If the patients had only soft tissue damage of the face without any damages to the key organs or tissues and if their vital parameters were normal and stable, the surgeries to be conducted with partial infiltration anesthesia; the preparation of local anesthetics was 3 % lidocaine and adrenal hormones (the ratio was 1:100 000). The addition of adrenal hormone could promote vasoconstriction, thereby reducing bleeding and oozing during surgery, creating a clean environment for the normal operations of the surgeries. Another effect of adding adrenal hormone was to increase the effect of anesthesia on the patients and to reduce systemic side effects of the local anesthetics as much as possible.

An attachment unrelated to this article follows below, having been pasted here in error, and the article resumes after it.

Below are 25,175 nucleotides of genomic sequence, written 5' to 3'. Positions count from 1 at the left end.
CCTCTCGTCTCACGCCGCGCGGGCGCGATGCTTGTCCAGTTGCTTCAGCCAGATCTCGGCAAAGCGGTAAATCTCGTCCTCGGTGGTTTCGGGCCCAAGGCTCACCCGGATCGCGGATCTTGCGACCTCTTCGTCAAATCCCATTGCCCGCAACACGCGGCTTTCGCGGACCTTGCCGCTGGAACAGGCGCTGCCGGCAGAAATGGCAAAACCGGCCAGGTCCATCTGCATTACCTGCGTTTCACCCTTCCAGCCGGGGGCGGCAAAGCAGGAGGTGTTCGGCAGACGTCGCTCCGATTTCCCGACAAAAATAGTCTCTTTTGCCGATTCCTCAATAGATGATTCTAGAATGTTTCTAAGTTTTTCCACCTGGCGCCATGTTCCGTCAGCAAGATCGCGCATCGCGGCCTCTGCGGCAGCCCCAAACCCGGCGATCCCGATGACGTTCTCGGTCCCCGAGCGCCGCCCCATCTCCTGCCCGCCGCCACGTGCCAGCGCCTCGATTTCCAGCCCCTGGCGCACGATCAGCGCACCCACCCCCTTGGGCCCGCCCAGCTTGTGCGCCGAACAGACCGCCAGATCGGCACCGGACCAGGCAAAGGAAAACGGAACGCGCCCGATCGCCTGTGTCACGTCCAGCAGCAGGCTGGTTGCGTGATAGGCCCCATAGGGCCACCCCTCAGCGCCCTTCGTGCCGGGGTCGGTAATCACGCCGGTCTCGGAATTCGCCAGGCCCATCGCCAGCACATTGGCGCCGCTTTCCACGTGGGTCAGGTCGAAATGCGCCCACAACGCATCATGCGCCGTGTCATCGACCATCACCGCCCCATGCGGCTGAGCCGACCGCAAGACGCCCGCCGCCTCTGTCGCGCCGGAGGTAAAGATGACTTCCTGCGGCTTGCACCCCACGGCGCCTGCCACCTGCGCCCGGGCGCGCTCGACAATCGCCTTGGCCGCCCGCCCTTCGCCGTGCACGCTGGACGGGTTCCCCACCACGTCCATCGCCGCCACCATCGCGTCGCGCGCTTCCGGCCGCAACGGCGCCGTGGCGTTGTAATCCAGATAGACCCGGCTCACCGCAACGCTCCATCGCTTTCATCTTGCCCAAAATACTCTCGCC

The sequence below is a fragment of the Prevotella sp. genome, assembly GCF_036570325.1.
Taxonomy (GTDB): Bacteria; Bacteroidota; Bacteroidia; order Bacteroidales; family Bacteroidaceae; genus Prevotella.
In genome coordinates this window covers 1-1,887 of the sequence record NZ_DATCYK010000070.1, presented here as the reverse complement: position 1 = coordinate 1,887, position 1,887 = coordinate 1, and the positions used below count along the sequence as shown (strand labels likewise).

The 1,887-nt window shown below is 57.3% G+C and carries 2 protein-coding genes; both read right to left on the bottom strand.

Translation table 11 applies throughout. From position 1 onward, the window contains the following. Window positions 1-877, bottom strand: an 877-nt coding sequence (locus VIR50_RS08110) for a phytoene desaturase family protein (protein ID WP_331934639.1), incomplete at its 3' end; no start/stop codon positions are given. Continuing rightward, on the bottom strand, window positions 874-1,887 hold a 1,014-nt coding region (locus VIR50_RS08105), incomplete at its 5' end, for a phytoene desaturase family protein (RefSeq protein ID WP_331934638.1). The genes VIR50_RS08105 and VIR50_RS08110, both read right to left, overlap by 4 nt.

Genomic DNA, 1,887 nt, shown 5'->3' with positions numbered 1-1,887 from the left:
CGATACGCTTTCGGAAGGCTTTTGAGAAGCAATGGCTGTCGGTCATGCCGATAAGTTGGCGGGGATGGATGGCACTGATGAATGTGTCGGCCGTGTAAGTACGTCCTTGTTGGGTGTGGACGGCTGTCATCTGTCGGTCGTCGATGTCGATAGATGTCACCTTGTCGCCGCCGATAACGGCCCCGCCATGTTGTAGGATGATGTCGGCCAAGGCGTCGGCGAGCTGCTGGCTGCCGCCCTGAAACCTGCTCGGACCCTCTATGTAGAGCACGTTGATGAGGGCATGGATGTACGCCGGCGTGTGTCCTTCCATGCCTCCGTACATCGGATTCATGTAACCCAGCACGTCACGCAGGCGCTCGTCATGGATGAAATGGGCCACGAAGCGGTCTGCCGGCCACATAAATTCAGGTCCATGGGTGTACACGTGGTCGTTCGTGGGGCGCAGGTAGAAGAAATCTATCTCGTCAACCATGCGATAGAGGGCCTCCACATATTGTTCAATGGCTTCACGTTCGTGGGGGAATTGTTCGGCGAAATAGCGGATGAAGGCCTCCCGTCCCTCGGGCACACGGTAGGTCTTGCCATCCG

For debridement of patients who were treated in the Department of Aesthetic Surgery, the rules and regulations of surgical debridement and suture have been followed, and the key points of aesthetic surgery and suture must be noted. The specific operative steps were, firstly, cleaning the skin near the wound, covering with wet sterile gauze, preparing the specific skin near the wound, removal of useless tissue that disturb the surrounding area, and cleaning the nearby skin with distilled water; then, the wound was cleaned repeatedly with saline, most importantly, the interfering substances such as impurities and dirt near the wound should be cleaned; under normal circumstances, cleaning was repeated at least 5 times followed by 2.8 % povidone-iodine solution was used to repeatedly rinse around the wound to remove the stain for at least 5 times, which was at least 20 cm away from the wound; afterwards, a sterile towel was placed on the top of the wound. Secondly, local infiltration anesthesia with 3 % lidocaine; after the anesthesia was completed, 2 % H2O2+saline was used to repeatedly rinse the wound for at least 5 times; then, the wound was rinsed with diluted povidone-iodine solution and saline alternatively for at least 5 times; afterward, the liquid around the wound was cleaned with sterile gauze, the wound was carefully inspected, and all the impurities and foreign matters left in the wound were removed; if the patient presented significant hemorrhage, the electric coagulation and ligation was used to control the hemorrhage to protect the critical organ tissues; the ineffective tissue cells were removed; the wound was consequently sutured with angle needles and 3-0 and 4-0 black silk threads in the whole layer interrupted sutures. After the suture, the wound was gently turned outward and wrapped with sterile gauze.